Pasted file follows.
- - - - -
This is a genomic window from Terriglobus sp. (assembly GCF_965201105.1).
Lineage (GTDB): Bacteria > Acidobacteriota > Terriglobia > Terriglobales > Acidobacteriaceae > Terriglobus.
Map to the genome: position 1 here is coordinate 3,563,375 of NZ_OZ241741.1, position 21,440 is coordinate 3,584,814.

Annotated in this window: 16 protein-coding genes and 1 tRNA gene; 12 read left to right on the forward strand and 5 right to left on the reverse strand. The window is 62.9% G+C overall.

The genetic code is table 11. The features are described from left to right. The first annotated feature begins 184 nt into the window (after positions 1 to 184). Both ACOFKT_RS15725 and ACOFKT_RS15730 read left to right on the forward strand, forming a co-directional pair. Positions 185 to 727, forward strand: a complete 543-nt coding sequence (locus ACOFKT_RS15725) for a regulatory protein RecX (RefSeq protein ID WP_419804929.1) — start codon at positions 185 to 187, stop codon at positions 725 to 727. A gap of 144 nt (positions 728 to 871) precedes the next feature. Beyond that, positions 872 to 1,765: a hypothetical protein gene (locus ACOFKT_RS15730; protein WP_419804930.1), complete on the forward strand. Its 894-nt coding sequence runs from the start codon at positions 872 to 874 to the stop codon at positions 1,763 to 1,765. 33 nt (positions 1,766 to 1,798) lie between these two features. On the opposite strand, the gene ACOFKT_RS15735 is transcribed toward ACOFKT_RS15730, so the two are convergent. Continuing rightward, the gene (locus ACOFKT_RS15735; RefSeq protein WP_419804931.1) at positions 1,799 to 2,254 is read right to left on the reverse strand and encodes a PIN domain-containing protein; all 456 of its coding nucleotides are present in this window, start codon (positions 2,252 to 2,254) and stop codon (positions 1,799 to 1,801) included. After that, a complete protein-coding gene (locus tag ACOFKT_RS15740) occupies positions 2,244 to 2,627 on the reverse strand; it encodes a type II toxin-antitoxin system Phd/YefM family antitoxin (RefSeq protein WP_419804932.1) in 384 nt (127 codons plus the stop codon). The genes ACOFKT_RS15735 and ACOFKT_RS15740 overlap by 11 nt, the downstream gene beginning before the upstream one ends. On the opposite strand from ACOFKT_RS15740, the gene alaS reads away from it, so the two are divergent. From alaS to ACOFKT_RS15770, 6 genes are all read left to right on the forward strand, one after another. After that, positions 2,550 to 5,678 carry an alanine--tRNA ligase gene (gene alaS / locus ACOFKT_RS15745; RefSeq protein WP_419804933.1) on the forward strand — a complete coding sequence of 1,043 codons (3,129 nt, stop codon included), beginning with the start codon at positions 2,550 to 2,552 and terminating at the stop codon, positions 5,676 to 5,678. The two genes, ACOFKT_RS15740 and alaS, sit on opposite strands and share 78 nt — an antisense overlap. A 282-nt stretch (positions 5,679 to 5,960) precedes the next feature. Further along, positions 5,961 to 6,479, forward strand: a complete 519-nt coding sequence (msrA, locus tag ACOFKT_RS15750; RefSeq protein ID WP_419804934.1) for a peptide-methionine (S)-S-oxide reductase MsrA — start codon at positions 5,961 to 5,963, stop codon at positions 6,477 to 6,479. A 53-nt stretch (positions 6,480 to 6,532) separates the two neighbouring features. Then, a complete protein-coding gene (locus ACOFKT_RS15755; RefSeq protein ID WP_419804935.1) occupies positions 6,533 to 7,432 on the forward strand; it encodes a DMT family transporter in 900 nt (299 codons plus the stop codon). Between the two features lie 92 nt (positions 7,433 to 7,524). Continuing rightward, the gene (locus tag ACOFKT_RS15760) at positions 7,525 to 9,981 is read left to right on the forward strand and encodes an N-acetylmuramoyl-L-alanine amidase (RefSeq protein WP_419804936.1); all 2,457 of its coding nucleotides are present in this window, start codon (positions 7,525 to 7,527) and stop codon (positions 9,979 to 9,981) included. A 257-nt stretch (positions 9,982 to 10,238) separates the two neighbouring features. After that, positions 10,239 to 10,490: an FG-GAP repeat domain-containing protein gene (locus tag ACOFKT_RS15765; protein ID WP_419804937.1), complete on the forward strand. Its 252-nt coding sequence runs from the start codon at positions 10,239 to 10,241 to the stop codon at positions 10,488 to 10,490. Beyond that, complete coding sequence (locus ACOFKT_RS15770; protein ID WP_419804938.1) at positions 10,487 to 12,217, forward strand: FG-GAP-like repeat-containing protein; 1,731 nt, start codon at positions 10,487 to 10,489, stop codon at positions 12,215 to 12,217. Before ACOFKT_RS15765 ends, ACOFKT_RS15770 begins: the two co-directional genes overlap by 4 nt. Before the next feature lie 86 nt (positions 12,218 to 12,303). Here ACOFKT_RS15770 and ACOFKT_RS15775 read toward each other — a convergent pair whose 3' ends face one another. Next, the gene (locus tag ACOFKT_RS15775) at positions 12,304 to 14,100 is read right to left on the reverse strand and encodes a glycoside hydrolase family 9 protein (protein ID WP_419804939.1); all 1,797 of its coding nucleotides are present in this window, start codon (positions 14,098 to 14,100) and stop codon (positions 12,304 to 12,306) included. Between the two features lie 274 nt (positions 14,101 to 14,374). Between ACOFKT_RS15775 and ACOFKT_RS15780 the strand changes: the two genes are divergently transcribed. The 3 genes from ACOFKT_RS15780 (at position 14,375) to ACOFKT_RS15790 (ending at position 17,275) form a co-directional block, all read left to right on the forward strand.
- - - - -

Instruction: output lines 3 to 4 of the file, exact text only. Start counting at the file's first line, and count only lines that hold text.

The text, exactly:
Map to the genome: position 1 here is coordinate 3,563,375 of NZ_OZ241741.1, position 21,440 is coordinate 3,584,814.

Annotated in this window: 16 protein-coding genes and 1 tRNA gene; 12 read left to right on the forward strand and 5 right to left on the reverse strand. The window is 62.9% G+C overall.